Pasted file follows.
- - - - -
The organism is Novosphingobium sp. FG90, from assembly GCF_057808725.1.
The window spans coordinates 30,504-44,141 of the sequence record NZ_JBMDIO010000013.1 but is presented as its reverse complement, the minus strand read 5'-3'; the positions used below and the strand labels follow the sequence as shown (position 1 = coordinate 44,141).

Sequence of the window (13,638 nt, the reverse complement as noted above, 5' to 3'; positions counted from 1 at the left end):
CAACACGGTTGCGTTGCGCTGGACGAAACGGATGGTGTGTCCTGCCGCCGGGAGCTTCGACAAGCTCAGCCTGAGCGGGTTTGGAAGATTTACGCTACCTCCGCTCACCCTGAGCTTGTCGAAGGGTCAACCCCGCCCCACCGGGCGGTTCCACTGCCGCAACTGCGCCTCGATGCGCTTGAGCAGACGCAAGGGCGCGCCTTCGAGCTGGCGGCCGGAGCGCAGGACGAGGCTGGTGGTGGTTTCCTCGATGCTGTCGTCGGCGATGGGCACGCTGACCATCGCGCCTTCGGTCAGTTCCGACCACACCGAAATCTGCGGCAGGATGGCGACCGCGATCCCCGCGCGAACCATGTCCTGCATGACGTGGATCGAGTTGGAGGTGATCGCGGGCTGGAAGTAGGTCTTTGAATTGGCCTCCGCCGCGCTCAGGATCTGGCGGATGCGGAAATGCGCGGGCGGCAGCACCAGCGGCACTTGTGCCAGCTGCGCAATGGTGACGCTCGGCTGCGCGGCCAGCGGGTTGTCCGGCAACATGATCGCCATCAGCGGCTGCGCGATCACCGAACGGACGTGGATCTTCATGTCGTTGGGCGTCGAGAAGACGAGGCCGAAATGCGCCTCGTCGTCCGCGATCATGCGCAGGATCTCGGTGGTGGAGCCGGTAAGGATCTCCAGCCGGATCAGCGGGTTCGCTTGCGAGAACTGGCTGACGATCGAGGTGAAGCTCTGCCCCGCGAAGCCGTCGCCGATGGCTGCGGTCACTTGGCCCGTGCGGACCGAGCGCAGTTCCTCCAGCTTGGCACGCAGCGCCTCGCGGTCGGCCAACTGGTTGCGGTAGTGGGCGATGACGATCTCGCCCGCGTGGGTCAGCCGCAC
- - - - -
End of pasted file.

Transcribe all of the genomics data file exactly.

The organism is Novosphingobium sp. FG90, from assembly GCF_057808725.1.
The window spans coordinates 30,504-44,141 of the sequence record NZ_JBMDIO010000013.1 but is presented as its reverse complement, the minus strand read 5'-3'; the positions used below and the strand labels follow the sequence as shown (position 1 = coordinate 44,141).

Sequence of the window (13,638 nt, the reverse complement as noted above, 5' to 3'; positions counted from 1 at the left end):
CAACACGGTTGCGTTGCGCTGGACGAAACGGATGGTGTGTCCTGCCGCCGGGAGCTTCGACAAGCTCAGCCTGAGCGGGTTTGGAAGATTTACGCTACCTCCGCTCACCCTGAGCTTGTCGAAGGGTCAACCCCGCCCCACCGGGCGGTTCCACTGCCGCAACTGCGCCTCGATGCGCTTGAGCAGACGCAAGGGCGCGCCTTCGAGCTGGCGGCCGGAGCGCAGGACGAGGCTGGTGGTGGTTTCCTCGATGCTGTCGTCGGCGATGGGCACGCTGACCATCGCGCCTTCGGTCAGTTCCGACCACACCGAAATCTGCGGCAGGATGGCGACCGCGATCCCCGCGCGAACCATGTCCTGCATGACGTGGATCGAGTTGGAGGTGATCGCGGGCTGGAAGTAGGTCTTTGAATTGGCCTCCGCCGCGCTCAGGATCTGGCGGATGCGGAAATGCGCGGGCGGCAGCACCAGCGGCACTTGTGCCAGCTGCGCAATGGTGACGCTCGGCTGCGCGGCCAGCGGGTTGTCCGGCAACATGATCGCCATCAGCGGCTGCGCGATCACCGAACGGACGTGGATCTTCATGTCGTTGGGCGTCGAGAAGACGAGGCCGAAATGCGCCTCGTCGTCCGCGATCATGCGCAGGATCTCGGTGGTGGAGCCGGTAAGGATCTCCAGCCGGATCAGCGGGTTCGCTTGCGAGAACTGGCTGACGATCGAGGTGAAGCTCTGCCCCGCGAAGCCGTCGCCGATGGCTGCGGTCACTTGGCCCGTGCGGACCGAGCGCAGTTCCTCCAGCTTGGCACGCAGCGCCTCGCGGTCGGCCAACTGGTTGCGGTAGTGGGCGATGACGATCTCGCCCGCGTGGGTCAGCCGCAC